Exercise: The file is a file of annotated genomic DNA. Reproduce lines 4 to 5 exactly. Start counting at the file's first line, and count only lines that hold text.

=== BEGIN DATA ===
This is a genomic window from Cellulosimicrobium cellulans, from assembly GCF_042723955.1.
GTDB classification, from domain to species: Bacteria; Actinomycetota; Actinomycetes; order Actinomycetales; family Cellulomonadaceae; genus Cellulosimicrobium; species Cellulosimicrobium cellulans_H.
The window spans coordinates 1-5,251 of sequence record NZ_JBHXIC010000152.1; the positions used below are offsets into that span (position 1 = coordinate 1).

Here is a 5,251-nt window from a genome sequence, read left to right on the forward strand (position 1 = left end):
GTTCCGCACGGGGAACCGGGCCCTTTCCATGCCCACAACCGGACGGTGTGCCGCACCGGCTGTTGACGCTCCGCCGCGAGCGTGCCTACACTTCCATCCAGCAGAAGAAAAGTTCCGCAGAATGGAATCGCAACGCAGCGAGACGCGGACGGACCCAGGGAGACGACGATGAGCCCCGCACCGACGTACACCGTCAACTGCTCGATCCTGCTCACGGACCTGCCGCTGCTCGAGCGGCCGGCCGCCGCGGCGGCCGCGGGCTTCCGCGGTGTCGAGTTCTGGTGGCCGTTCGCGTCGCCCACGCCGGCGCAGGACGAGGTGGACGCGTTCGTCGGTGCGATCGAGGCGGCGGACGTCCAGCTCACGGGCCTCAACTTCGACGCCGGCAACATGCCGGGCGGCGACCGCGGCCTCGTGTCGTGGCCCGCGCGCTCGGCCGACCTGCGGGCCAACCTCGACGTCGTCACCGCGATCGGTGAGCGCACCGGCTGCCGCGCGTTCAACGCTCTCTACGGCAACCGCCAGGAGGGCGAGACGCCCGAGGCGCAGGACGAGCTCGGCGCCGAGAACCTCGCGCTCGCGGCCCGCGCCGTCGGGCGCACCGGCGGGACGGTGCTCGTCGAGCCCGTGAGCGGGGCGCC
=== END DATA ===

Here is a 5,251-nt window from a genome sequence, read left to right on the forward strand (position 1 = left end):
GTTCCGCACGGGGAACCGGGCCCTTTCCATGCCCACAACCGGACGGTGTGCCGCACCGGCTGTTGACGCTCCGCCGCGAGCGTGCCTACACTTCCATCCAGCAGAAGAAAAGTTCCGCAGAATGGAATCGCAACGCAGCGAGACGCGGACGGACCCAGGGAGACGACGATGAGCCCCGCACCGACGTACACCGTCAACTGCTCGATCCTGCTCACGGACCTGCCGCTGCTCGAGCGGCCGGCCGCCGCGGCGGCCGCGGGCTTCCGCGGTGTCGAGTTCTGGTGGCCGTTCGCGTCGCCCACGCCGGCGCAGGACGAGGTGGACGCGTTCGTCGGTGCGATCGAGGCGGCGGACGTCCAGCTCACGGGCCTCAACTTCGACGCCGGCAACATGCCGGGCGGCGACCGCGGCCTCGTGTCGTGGCCCGCGCGCTCGGCCGACCTGCGGGCCAACCTCGACGTCGTCACCGCGATCGGTGAGCGCACCGGCTGCCGCGCGTTCAACGCTCTCTACGGCAACCGCCAGGAGGGCGAGACGCCCGAGGCGCAGGACGAGCTCGGCGCCGAGAACCTCGCGCTCGCGGCCCGCGCCGTCGGGCGCACCGGCGGGACGGTGCTCGTCGAGCCCGTGAGCGGGGCGCC